Hi my name is Kyle - this page is a place for you to get to know a little about me and my journey into photography :)
My curiosity and aspiration to take good pictures fueled a desire to learn and experiment with photography and what actually makes a good picture (something I learn more about every time I go out and shoot). For as long as I can remember, I have always enjoyed taking pictures, though I never started to take it seriously until my senior year of college.
The most important part of my journey happened at that time when I discovered Trey Ratcliff (through his website stuckincustoms.com), and his unique style of photography called High Dynamic Range (oversimplified, HDR is taking multiple pictures of the same thing at different exposures and then combining all of the shots to make one final image with a larger range of light). Trey’s pictures blew my mind – I had never seen anything like them: the light, the colors, the textures – they were the most amazing pictures I had ever seen. So, I decided I wanted to try and learn how to take that kind of picture . I wanted to be able to see and capture beauty in that way, which is the primary reason why I love photography, and the reason that I try to avoid taking clients and instead just keep my photography as art instead of work.
I committed a large majority of my free time the rest of my senior year to improving my photography. Trey offers a free HDR tutorial on his site (which I recommend) as well as a longer paid tutorial which I gladly purchased. These tutorials helped me get off the ground both with composition and taking pictures, and also with post-processing which has become a huge part of the way I “make” pictures. I started a blog and picked the name No Shortcuts, bought my first real professional camera (my Nikon D300), and have never looked back. Now over the last two and half years I have taken around 40,000 pictures and have enjoyed photography as a love of mine that lets me explore and be adventurous. I now shoot with the Sony A7r (which I love)!
Currently: I am a landscape and travel photographer in Central Connecticut (and happily married to my wife Danielle since Dec 2013 who is pictured with me above hehe) and a Master in the Arcanum where I teach photography to a cohort of apprentices in an online community. For me so much of photography is recapturing that childlike wonder which allows us to see beauty everywhere we go. In my photography, I strive to both be impacted by beauty itself, and then to create images that have that same impact on whoever sees them - to create photos that move people, and I love helping others learn to do the same. I love teaching others to see the world around them differently through their own unique lens, and to utilize techniques from out in the field shooting, to processing and sharing an image in a way that communicates vision and creativity. To make photos that tell a story to all who see it. As my favorite comic book character Calvin says, “There’s treasure everywhere!” That being said it certainly doesn’t hurt to be in exceptionally beautiful places, and with that I love to travel, road trip, hike, and generally adventure whenever I can. I am often scouting out new places, or driving down new roads around home and beyond to go shoot, and when I can’t find any, returning to old favorites to find some other hidden beauty I have yet to see. Work outside of Photography Outside of photography I am a campus minister at the University of Connecticut with InterVarsity Christian Fellowship. I work with an incredible bunch of students creating space for discussions around faith believing that is an important part of the college experience - I LOVE my job. Photography has always been tied to my faith, and is an important creative outlet for me, both for rest, and as a part of the rhythm of my life.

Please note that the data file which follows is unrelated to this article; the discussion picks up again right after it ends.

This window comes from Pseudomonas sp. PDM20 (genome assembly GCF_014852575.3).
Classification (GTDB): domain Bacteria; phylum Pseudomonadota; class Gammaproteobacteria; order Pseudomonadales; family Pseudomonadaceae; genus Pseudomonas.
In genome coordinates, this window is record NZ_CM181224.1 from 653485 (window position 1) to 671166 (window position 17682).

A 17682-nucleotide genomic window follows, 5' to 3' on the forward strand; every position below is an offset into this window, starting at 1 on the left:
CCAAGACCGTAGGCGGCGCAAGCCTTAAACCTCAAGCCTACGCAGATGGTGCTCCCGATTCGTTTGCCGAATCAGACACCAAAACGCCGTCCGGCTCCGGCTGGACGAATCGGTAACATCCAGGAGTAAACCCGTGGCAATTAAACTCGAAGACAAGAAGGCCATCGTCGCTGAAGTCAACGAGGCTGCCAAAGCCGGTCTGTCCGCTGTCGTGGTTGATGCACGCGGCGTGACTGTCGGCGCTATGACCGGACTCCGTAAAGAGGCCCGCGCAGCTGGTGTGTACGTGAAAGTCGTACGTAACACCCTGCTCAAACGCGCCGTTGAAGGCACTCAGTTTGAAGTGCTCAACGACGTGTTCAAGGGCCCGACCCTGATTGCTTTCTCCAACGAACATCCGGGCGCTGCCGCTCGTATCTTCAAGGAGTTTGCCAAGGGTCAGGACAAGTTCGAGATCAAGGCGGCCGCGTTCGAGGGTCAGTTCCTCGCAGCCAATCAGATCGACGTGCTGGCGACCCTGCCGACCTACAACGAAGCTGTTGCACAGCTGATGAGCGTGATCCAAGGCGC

My Workflow: I always shoot in Raw and typically in aperture priority mode – and because of the HDR I often shoot on a tripod. Taking the picture is only the first step in the journey for me since I love to post-process my pictures. After moving the pictures to my computer, I rate them using the star system in Lightroom to find my favorites and then the processing begins. First, I create an HDR version or versions of whatever shot I am working on using a program called Photomatix. Then I create a second version or versions of the picture in Lightroom. Finally, I combine those two resulting images together in Photoshop and make final adjustments, such as contrast and sharpening. Any one picture takes me anywhere from 5 minutes to over an hour to five plus hours to get to a point I am happy with. My goal is always to make the most beautiful image that I can, which is why I am so heavy with my post-processing. I view my pictures as art, and so I see my pictures as made, not simply taken. Personally, I do like to try and keep the integrity of the image intact by attempting to reproduce what I actually saw, or take it just a little bit further to make it more fanciful and fun, though occasionally I will venture into the realm of "Artographer" and create a totally new look for a shot!